New Bauhaus Museum identity “An indulgent ride full of surprises”

Published:  September 29, 2014

A philosophy, an ideal, a design heritage, an era — Bauhaus encompasses so much more than the brick-and-mortar school in Germany founded by Walter Gropius in 1919.  Having never been reduced to a single corporate identity before, Stuttgart-based designer Sascha Lobe of L2M3 took on the charged task of encapsulating the globally recognised and multifaceted legacy behind Bauhaus-Archiv Musuem while retaining the school’s desire to ‘do more with less’.

Embracing the distinct character of the Bauhaus movement, Lobe said to Fast Co Design that developing a new typeface for the identity was “an indulgent ride full of surprises.” Drawing from the work of infamous Bauhaus typographer Herbert Bayer, he continues to note that his process was awakened by Bayer, who was “such an unexpected designer: full of experimentation, bravery and spirit… I used his expressionism as the ignition for my work.”

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With Bayer’s experimental 1925 Universal typeface as a launching pad, Lobe injected more than 55 glyphs that are made to interact spatially with the new logo — to be endlessly adapted in print and digital mediums — as “we didn’t want to just copy or update an existing typeface,” but instead “extend it and modernise it, as well as build a framework that allows it to be extended in the future, while maintaining the experimental nature that is at the heart of Bayer’s design work.”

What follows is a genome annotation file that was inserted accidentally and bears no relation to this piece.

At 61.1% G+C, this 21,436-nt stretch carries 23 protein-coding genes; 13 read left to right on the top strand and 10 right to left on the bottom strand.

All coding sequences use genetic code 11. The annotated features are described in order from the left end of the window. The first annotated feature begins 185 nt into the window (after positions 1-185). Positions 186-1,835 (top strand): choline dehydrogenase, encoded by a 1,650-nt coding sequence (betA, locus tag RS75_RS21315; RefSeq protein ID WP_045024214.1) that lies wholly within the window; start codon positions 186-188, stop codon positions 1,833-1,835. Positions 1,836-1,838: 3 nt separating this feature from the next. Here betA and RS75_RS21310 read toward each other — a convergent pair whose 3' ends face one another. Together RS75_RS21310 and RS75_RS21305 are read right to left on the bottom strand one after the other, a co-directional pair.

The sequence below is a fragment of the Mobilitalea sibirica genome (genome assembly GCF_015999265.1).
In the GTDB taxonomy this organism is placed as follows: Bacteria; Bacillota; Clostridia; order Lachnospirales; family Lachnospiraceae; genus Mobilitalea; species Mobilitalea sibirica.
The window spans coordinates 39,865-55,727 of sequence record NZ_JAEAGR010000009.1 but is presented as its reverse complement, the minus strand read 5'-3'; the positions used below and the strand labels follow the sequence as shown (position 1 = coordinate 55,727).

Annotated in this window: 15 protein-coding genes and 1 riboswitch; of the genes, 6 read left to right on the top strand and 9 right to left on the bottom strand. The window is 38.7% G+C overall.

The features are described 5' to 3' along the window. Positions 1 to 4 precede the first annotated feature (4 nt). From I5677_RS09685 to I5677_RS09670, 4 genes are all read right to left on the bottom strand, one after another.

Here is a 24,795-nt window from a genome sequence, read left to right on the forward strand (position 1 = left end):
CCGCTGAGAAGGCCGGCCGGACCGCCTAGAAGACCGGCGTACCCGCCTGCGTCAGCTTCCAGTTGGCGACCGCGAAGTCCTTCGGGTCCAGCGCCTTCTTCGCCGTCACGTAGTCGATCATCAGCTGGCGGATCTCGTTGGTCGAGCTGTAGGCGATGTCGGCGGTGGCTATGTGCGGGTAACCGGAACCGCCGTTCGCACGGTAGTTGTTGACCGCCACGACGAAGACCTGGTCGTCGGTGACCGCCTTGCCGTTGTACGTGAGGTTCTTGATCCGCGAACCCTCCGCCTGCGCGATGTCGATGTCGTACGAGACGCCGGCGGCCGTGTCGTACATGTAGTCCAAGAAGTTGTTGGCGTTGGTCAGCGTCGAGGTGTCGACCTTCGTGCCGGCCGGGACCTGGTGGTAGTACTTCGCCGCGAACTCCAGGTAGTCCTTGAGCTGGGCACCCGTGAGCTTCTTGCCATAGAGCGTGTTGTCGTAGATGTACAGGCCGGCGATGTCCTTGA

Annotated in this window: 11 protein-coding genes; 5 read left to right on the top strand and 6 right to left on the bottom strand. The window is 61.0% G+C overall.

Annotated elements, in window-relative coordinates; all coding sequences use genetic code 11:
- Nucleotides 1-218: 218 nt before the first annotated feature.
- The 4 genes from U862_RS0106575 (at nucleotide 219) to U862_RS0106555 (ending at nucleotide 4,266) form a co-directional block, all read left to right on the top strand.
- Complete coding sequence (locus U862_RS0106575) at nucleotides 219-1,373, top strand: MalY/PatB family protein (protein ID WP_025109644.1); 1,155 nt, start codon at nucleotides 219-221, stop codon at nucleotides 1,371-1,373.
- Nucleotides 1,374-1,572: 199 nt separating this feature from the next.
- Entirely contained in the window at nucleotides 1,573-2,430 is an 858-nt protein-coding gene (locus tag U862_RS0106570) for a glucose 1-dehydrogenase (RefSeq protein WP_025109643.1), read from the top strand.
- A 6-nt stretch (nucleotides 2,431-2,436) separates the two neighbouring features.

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The visual identity of Bauhaus calls for a deeply considered show of typography, which is why “it was critical for us to deliver a beautiful and complex typeface, which provided the Bauhaus-Archiv with an inexhaustible supply of options to work with going forward.” The line width and X-height of Bayer’s original typeface were used as parameters, “paradoxically” allowing the typeface to offer both diversity and conformity.

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Explaining, “we’re dwarves, standing on the shoulders of giants,” Lobe is aware of how one unit of typography could never fully encompass the Bauhaus legacy. He has instead created something flexible, more than an echo, but not entirely definitive — the corporate font is primed to age with grace and evolve as time goes on.

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